The same Barak, the same Bibi

It's now clear that Barak never intended to go along with Netanyahu to attack Iran before the US election.

Prime Minister Netanyahu, Defense Minister Barak.390 (photo credit: Ariel Harmoni / GPO)
Prime Minister Netanyahu, Defense Minister Barak.390
(photo credit: Ariel Harmoni / GPO)
It is now clear to many that Ehud Barak never intended to go along with Binyamin Netanyahu to attack Iran before the US election. Here we are, the moment of truth, a critical point, the crossroads of the big decision, and here is Netanyahu searching left and right, but Ehud is gone. He ran away (“barakh“ in Hebrew) again.
Suddenly, it is reported, Barak does not think we must, should or can attack Iran before the US election.
It reminds me of the Tze’elim II disaster, in which five IDF commandos were killed in a training accident in the Negev 20 years ago. There also, Barak – then the army chief – designed and conceived a crazy and unrealistic operation. There also, it caused tremendous harm and fuss, and there also, nothing happened in the end (and there was no chance of it happening in the first place).
This time, after he took Bibi by the hand and gave him a guided tour of all possible districts of panic and pain, Barak left the arena at the last moment, leaving behind a cloud of hot and stale air. Meanwhile, he made a living, for nearly four years, out of Netanyahu’s “Iran-phobia.”
But not to worry, in November there’s the US election, which will immediately be followed by Barak renewing his act, and the countdown will begin again. He still needs Netanyahu’s fur as a place to nest; otherwise, how will he stay defense minister? By the way, there is another version of events, seeping into Netanyahu’s environment recently: that Barak will do to Bibi what he did to Ehud Olmert, a typical sting operation – turn against him, stab him in the back and retire, in order to get into somewhere in the political center.
The behavior of Barak’s people, with regard to economic issues (especially Independence MKs Shalom Simhon and Orit Noked) is circumstantial evidence of this plan. And yet Barak and Netanyahu are still together.
During Olmert’s administration, the security establishment had difficulties persuading the defense minister to hold even one discussion on Iran. It did not bother him.
When Netanyahu arrived and got from IDF chief Gabi Ashkenazi a comprehensive overview of what was happening, his eyes gleamed (it was Bibi’s wedding anniversary and he called Sara and told her he’d be late, and he returned the next day to continue the overview).
Barak saw the opportunity (he is good at this) and became, from that moment, the angry prophet of doom.
He simply took a ride with the ayatollahs. Fortunately for him, security officials under his command continued to object to the adventure, so his presence in this saga became especially critical for Netanyahu, for whom Iran is much more than a threat – it is a real existential threat. And the rest is history.
But there is also the hysteria. The new polygraph affair, manufactured by Bibi, would have almost been funny if I hadn’t remembered that it is the cabinet of the State of Israel that is the issue.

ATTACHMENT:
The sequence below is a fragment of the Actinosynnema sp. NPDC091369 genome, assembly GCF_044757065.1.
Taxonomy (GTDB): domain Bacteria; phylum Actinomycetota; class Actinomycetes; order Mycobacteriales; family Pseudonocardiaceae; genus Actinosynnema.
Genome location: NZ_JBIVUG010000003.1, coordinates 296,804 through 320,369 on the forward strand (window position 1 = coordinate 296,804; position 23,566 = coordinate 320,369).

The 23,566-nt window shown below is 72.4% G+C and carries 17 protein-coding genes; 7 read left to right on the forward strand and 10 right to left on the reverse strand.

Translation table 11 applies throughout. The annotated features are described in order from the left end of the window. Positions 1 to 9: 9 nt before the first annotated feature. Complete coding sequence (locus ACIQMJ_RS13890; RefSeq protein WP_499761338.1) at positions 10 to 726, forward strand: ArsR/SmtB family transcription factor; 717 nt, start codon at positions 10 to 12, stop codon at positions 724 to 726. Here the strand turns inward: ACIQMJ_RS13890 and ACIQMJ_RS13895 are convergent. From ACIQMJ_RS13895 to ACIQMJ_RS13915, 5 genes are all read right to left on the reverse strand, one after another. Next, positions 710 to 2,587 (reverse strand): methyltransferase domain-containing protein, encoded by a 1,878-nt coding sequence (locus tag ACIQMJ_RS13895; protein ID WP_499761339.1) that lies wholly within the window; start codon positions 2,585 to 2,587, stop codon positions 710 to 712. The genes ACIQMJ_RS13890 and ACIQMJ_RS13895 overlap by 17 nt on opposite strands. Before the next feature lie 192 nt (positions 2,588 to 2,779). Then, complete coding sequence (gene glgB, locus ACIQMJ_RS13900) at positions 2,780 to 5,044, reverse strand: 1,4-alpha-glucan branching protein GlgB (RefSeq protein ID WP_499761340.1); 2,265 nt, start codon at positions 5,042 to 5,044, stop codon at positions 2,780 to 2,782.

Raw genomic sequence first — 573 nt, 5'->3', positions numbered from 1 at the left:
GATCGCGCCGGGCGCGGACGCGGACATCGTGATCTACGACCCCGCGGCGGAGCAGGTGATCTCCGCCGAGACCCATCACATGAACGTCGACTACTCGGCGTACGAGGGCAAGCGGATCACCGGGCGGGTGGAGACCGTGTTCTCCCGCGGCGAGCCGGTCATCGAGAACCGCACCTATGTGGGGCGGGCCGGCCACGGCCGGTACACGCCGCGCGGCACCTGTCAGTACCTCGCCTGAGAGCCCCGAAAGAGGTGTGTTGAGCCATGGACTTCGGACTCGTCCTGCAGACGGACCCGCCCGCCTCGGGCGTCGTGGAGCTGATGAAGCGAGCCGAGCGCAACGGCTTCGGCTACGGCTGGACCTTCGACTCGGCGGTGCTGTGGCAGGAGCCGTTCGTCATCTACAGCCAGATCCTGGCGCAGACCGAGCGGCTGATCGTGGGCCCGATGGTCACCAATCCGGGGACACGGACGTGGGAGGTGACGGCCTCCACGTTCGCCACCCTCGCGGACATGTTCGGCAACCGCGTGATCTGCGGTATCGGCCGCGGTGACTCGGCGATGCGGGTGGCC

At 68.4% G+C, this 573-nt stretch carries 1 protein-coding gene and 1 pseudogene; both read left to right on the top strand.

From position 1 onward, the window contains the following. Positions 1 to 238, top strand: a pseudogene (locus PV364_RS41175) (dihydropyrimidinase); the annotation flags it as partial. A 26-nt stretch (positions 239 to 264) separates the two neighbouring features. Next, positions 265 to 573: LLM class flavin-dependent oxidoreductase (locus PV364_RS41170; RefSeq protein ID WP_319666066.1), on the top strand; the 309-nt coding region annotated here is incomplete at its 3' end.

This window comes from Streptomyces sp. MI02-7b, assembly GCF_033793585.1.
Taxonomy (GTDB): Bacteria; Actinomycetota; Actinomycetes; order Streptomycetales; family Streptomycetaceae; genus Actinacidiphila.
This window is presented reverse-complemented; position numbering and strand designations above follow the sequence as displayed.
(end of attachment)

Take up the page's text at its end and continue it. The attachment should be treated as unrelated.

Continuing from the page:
Following media leaks on the cabinet meeting on Iran this week, Netanyahu’s staff reported: “The prime minister is considering sending all participants to take a polygraph test.”
Considering? Why considering? Decide! Send or don’t send! Considering and reconsidering, struggling.
I wonder if Netanyahu would also volunteer to take a polygraph test. And whether the defense minister would finally meet the polygraph face to face (I don’t envy the polygraph machine in this case).
Allow me to bet that this is a shallow and hollow leadership exercise of the prime minister conducted in an attempt, perhaps, to get rid of this burden – the cabinet. What is it good for anyway, this large cabinet? It’s better to take the decisions in a smaller group of eight ministers, or maybe even in a group of three (Bibi, Barak and Sara).
When setting up a government of 30 ministers, the cabinet also becomes monstrous and complicated, and do not forget that every minister has his aides and advisers who are in the midst of things, and the military officers that participate, and the prime minister’s people. It ends up with a multi-participant meeting and it is clear that at the end something will come out.
It happened with Bibi, it happened with them all.
Let’s go five years back and remember that summer in which the Syrian nuclear reactor was destroyed. A very short time after the bombing, an arrogant figure appeared in Channel 1’s Mabat News studio, and when asked about “the incident in Syria” that until that moment no one in Israel had addressed, replied: “Yes, I was updated on this, and I backed it, but it’s too early to talk about it.”
This character was, you guessed it, Binyamin Netanyahu, the leader of the opposition, who related to the subject live on Israeli television – and his words could be interpreted as suggesting that it had been an Israeli operation.
So when Netanyahu recently scolded the present opposition leader, Shaul Mofaz, for leaking things, that was hilarious. This is the same Bibi who presented in the Knesset a classified and sensitive paper (“The Stauber document”); this is the same Bibi who it was revealed in Yediot Aharonot once kept sensitive and confidential information to himself after losing the premiership; this is the same Bibi who sends his national security adviser to a rabbi who is over 90 years old to get his approval to attack Iran; it is the same Bibi whose people are whitewashing “black material” with journalists, in an effort to discredit opposition politicians. Nothing is new under the sun!